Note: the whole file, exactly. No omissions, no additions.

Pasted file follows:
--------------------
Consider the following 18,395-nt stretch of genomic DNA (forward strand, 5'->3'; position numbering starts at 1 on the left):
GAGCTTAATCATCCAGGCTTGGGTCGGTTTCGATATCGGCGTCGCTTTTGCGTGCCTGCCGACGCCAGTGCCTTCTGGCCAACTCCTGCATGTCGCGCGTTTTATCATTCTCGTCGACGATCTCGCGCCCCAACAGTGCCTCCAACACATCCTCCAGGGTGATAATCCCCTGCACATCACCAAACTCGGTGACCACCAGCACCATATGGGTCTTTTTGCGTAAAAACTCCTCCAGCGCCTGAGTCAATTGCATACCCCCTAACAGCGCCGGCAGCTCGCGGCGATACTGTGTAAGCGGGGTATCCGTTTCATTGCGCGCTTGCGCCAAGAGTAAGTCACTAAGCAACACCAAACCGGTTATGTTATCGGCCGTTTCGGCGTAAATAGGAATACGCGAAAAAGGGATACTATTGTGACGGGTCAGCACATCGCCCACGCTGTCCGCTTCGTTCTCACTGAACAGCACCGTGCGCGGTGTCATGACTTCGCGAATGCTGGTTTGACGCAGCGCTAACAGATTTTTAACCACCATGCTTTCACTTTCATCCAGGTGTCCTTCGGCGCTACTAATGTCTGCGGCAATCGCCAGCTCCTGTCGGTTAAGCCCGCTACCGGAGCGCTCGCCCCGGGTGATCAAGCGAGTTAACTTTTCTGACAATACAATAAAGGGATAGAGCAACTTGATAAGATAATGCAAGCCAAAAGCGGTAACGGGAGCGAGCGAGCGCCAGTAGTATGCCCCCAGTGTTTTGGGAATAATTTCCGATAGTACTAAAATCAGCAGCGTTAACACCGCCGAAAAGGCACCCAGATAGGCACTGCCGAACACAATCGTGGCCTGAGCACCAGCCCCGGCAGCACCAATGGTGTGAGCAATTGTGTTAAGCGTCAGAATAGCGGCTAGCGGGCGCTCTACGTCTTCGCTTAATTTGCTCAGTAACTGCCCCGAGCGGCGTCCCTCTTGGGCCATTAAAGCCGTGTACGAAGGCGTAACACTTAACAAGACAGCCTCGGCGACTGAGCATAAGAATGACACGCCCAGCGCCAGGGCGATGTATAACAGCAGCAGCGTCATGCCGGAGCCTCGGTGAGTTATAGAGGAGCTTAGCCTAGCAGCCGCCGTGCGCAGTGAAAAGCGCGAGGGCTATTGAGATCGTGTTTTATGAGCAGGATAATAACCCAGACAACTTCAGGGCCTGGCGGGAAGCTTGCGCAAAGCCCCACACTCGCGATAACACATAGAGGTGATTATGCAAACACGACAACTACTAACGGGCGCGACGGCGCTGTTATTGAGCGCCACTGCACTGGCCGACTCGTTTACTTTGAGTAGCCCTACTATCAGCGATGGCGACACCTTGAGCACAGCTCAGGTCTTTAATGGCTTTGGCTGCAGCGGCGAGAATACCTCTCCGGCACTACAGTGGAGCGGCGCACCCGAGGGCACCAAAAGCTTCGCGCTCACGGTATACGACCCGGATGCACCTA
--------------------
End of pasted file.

Consider the following 18,395-nt stretch of genomic DNA (forward strand, 5'->3'; position numbering starts at 1 on the left):
GAGCTTAATCATCCAGGCTTGGGTCGGTTTCGATATCGGCGTCGCTTTTGCGTGCCTGCCGACGCCAGTGCCTTCTGGCCAACTCCTGCATGTCGCGCGTTTTATCATTCTCGTCGACGATCTCGCGCCCCAACAGTGCCTCCAACACATCCTCCAGGGTGATAATCCCCTGCACATCACCAAACTCGGTGACCACCAGCACCATATGGGTCTTTTTGCGTAAAAACTCCTCCAGCGCCTGAGTCAATTGCATACCCCCTAACAGCGCCGGCAGCTCGCGGCGATACTGTGTAAGCGGGGTATCCGTTTCATTGCGCGCTTGCGCCAAGAGTAAGTCACTAAGCAACACCAAACCGGTTATGTTATCGGCCGTTTCGGCGTAAATAGGAATACGCGAAAAAGGGATACTATTGTGACGGGTCAGCACATCGCCCACGCTGTCCGCTTCGTTCTCACTGAACAGCACCGTGCGCGGTGTCATGACTTCGCGAATGCTGGTTTGACGCAGCGCTAACAGATTTTTAACCACCATGCTTTCACTTTCATCCAGGTGTCCTTCGGCGCTACTAATGTCTGCGGCAATCGCCAGCTCCTGTCGGTTAAGCCCGCTACCGGAGCGCTCGCCCCGGGTGATCAAGCGAGTTAACTTTTCTGACAATACAATAAAGGGATAGAGCAACTTGATAAGATAATGCAAGCCAAAAGCGGTAACGGGAGCGAGCGAGCGCCAGTAGTATGCCCCCAGTGTTTTGGGAATAATTTCCGATAGTACTAAAATCAGCAGCGTTAACACCGCCGAAAAGGCACCCAGATAGGCACTGCCGAACACAATCGTGGCCTGAGCACCAGCCCCGGCAGCACCAATGGTGTGAGCAATTGTGTTAAGCGTCAGAATAGCGGCTAGCGGGCGCTCTACGTCTTCGCTTAATTTGCTCAGTAACTGCCCCGAGCGGCGTCCCTCTTGGGCCATTAAAGCCGTGTACGAAGGCGTAACACTTAACAAGACAGCCTCGGCGACTGAGCATAAGAATGACACGCCCAGCGCCAGGGCGATGTATAACAGCAGCAGCGTCATGCCGGAGCCTCGGTGAGTTATAGAGGAGCTTAGCCTAGCAGCCGCCGTGCGCAGTGAAAAGCGCGAGGGCTATTGAGATCGTGTTTTATGAGCAGGATAATAACCCAGACAACTTCAGGGCCTGGCGGGAAGCTTGCGCAAAGCCCCACACTCGCGATAACACATAGAGGTGATTATGCAAACACGACAACTACTAACGGGCGCGACGGCGCTGTTATTGAGCGCCACTGCACTGGCCGACTCGTTTACTTTGAGTAGCCCTACTATCAGCGATGGCGACACCTTGAGCACAGCTCAGGTCTTTAATGGCTTTGGCTGCAGCGGCGAGAATACCTCTCCGGCACTACAGTGGAGCGGCGCACCCGAGGGCACCAAAAGCTTCGCGCTCACGGTATACGACCCGGATGCACCTA